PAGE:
Woke up this morning, saw this robin’s nest under our upper deck and immediately began singing along with Bob Marley “Three Little Birds.” Its message is very clear. “Don’t worry about a thing, Cause every little thing is going to be all right.” I have always loved that old song, and was especially glad to be humming it as the head of my country went overseas and seems to have solved Brexit all by himself! Oh and his son-in-law has found a way for lasting peace for the Palestinians and the Israelis! And a tax on imports from Mexico will solve the humanitarian crisis at our Southern border! As you know, I have rarely commented on the political insanity of the United States, but the series of news items risked putting me over the edge.
Thank goodness the robins are oblivious and decided, for the first time, to nest in a spot I see as I walk out the back door. The nest to the right is empty, but the one on the left has three thriving and always hungry babies. They are watched over by a fierce robin, a phrase I would have called an oxymoron before witnessing this adult. The bird has even dive bombed my grandson who got too close to the nest trying to talk to the babies. So no matter how misguided my president is at the moment, one robin knows exactly how to take care of those under her. I wish my Commander in Chief knew as much!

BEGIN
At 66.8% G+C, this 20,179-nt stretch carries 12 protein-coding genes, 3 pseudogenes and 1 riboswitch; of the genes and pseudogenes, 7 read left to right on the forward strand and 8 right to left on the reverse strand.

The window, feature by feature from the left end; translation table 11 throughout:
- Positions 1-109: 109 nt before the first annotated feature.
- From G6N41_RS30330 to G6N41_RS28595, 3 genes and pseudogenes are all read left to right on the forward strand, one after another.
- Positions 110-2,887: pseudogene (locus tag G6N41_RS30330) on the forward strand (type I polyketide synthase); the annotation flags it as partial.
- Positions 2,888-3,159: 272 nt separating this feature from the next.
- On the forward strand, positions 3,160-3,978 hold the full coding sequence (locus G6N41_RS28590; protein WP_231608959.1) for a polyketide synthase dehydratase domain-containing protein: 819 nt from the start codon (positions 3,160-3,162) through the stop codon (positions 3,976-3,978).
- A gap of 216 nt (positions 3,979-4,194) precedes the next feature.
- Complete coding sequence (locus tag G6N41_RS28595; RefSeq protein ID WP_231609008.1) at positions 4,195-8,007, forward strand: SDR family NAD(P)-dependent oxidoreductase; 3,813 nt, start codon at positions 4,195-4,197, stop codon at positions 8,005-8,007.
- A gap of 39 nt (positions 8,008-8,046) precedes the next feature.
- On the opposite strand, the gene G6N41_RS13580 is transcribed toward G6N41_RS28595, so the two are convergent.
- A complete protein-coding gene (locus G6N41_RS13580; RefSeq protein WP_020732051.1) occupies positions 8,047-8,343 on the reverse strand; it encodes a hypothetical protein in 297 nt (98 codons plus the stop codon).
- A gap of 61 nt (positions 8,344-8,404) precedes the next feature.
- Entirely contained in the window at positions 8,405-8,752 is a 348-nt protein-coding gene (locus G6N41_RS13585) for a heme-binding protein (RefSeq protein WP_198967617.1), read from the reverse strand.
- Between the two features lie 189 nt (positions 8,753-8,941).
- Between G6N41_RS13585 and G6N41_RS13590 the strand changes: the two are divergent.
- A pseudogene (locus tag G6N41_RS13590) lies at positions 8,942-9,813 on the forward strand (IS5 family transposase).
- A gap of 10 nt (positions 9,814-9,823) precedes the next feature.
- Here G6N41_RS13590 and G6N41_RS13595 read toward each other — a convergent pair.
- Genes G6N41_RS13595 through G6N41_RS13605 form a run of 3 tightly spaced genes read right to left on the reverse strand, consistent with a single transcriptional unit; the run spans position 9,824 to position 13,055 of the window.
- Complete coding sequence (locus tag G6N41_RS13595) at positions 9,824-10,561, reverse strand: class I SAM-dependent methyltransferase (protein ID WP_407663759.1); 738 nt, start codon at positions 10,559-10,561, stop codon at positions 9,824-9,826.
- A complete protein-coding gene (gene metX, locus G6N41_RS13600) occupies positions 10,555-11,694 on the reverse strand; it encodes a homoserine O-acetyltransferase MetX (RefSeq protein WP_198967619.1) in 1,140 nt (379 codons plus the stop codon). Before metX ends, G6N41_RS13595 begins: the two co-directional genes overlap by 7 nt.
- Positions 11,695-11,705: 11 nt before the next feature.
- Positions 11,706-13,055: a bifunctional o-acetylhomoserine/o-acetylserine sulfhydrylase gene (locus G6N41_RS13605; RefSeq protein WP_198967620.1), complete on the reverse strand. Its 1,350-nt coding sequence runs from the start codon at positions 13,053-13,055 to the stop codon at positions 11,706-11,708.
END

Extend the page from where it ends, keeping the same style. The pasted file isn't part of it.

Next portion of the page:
A favorite singer songwriter of mine, John Gorka, has great lyrics “I’m from New Jersey, I don’t expect too much. If the world ended, I would adjust.” Though I am not from New Jersey, the rest definitely applies to me. Moments of generosity were sorely lacking in my upbringing. One such moment shown above is the love given me by my then sixteen year old Aunt Cary after I had been left with her and my grandparents for several months as a toddler.
So when I received two mentions from two different bloggers yesterday, I was totally delighted. I have been stunned by the generosity not only of those two, but also from the blogging community in general. This blog was my first foray into social media, after avoiding Facebook, Instagram, and Twitter. I had no idea what to expect when I began posting. I only knew the venomous comments that often appear on-line about news articles or editorials. Whether I have stumbled onto a particularly kind part of the blogging world, or whether it is kinder in general I don’t know. What I do know is that responses to my writing have been generous and thoughtful.
I have tried to reciprocate this generosity by taking the time to consider others’ writing and then to comment about it. I have also tried to respond to each comment I receive. This give and take keeps me keeps me generating new ideas to write about. I also want to repeat an offer I made some time ago to edit anyone’s writings that would like the help. I recently edited three research essays for a nurse in London for whom English is a second language. I learned a lot about critical care nursing along the way. I want to repeat that this is free of charge, just a way to use my skills from years of teaching.
So thanks to you all. Your reading makes my writing very rewarding.